The Peculiar Populism of Donald Trump

All wars have unintended consequences, including culture wars. …

In an article to be published in the June issue of Perspectives on Politics, “Trump and the Xenophobic Populist Parties: The Silent Revolution in Reverse,” Ronald Inglehart and Pippa Norris put their case in blunt terms:

“Postmaterialism,” they write, “eventually became its own gravedigger.” …

In effect, postwar prosperity in America and in Western Europe allowed many voters to shift their political priorities from bread-and-butter issues to less materialistic concerns, “bringing greater emphasis on freedom of expression, environmental protection, gender equality, and tolerance of gays, handicapped people and foreigners.”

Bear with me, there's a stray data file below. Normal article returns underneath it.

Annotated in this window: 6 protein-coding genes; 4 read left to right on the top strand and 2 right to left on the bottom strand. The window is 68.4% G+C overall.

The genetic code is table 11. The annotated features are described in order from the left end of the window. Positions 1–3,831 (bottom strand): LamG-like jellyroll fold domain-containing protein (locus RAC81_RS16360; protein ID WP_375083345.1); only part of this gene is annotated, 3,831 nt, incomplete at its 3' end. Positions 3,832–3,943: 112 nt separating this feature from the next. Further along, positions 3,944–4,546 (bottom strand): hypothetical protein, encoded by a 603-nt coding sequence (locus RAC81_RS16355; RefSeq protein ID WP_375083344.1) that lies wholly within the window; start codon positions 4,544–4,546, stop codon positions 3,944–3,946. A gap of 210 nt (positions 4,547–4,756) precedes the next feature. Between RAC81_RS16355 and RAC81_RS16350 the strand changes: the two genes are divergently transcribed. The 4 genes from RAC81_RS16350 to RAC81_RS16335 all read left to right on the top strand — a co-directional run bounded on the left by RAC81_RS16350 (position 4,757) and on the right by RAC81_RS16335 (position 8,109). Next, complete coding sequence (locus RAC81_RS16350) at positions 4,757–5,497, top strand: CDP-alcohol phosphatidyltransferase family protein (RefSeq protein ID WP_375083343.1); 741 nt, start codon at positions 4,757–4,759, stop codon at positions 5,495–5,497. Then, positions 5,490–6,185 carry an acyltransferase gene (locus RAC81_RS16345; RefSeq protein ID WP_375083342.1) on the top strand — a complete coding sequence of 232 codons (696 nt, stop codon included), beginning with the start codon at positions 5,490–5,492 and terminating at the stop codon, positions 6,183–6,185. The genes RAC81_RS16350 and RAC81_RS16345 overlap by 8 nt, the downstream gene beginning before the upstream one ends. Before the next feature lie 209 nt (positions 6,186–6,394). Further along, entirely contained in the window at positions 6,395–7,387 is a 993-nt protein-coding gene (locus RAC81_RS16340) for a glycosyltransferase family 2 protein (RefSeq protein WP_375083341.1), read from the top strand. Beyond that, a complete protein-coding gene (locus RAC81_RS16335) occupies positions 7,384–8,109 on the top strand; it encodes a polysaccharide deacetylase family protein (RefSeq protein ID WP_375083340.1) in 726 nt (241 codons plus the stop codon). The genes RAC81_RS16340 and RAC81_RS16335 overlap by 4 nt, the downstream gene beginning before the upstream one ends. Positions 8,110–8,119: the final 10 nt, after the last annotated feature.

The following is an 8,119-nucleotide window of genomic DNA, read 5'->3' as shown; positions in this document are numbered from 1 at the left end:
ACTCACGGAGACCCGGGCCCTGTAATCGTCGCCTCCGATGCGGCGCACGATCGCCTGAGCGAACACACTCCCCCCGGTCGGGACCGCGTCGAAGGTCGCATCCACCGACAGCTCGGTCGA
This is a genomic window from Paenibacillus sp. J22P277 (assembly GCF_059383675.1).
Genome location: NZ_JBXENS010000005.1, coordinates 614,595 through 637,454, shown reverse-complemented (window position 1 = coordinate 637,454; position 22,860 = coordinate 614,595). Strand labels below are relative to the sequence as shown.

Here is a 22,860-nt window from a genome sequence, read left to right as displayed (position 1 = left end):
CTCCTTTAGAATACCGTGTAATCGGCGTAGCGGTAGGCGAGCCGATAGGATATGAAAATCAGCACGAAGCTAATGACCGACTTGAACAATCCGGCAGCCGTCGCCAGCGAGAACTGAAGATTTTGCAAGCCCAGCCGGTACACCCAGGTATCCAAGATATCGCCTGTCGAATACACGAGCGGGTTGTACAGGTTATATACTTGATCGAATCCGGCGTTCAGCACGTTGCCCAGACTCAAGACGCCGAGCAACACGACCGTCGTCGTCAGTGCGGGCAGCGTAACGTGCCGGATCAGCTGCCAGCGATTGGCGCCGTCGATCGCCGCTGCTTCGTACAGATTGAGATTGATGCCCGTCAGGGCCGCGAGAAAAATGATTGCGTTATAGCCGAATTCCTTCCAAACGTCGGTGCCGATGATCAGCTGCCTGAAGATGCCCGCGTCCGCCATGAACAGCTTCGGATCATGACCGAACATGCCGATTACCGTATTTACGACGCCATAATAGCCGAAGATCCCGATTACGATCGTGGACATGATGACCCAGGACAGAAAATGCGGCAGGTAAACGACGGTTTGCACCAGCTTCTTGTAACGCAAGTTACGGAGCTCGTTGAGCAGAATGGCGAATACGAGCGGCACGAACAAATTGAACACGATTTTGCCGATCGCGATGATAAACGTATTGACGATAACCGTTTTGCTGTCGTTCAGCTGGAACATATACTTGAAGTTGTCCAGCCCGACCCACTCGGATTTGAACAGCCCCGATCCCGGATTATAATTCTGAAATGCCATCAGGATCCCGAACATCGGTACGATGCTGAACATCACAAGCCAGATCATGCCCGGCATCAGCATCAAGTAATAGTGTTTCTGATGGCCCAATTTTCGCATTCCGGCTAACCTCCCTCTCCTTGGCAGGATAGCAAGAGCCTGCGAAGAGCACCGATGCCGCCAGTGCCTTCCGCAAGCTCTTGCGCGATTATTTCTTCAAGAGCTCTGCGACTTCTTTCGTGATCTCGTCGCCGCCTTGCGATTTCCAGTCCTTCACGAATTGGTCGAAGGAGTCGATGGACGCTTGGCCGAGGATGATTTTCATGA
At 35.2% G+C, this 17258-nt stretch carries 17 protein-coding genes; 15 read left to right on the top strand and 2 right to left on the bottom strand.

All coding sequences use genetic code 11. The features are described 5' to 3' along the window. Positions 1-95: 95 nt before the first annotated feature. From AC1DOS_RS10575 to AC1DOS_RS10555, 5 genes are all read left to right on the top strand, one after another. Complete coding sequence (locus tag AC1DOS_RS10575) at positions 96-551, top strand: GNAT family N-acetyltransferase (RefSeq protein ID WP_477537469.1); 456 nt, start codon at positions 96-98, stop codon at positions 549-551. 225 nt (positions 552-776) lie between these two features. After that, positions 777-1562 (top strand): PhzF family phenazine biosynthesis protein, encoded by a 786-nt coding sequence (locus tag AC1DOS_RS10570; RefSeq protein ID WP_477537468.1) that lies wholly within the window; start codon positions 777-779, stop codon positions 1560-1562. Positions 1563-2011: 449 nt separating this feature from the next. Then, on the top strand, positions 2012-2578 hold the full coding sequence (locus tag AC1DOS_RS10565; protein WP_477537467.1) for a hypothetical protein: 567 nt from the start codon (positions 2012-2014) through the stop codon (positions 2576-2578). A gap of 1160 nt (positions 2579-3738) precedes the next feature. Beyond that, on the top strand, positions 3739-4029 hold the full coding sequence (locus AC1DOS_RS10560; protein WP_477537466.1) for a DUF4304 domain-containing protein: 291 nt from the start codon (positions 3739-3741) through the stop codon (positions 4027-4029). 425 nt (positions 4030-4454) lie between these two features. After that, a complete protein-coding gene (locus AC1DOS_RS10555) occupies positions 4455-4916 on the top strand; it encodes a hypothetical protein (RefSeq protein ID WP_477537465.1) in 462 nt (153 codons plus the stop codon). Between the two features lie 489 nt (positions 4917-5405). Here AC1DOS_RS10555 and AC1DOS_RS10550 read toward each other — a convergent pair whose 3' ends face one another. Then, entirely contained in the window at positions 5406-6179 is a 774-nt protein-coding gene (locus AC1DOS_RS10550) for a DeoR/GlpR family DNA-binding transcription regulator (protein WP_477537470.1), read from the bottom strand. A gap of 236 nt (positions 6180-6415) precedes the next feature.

Not everyone experienced this new found economic security, however, and the number of those left behind has grown steadily. Those who do not experience the benefits of prosperity, Inglehart and Norris write, can see “others” — “an influx of foreigners,” for example, as the culprit causing their predicament:

Insecurity encourages an authoritarian xenophobic reaction in which people close ranks behind strong leaders, with strong in-group solidarity, rejection of outsiders, and rigid conformity to group norms. CONT.

Thomas B. Edsall, New York Times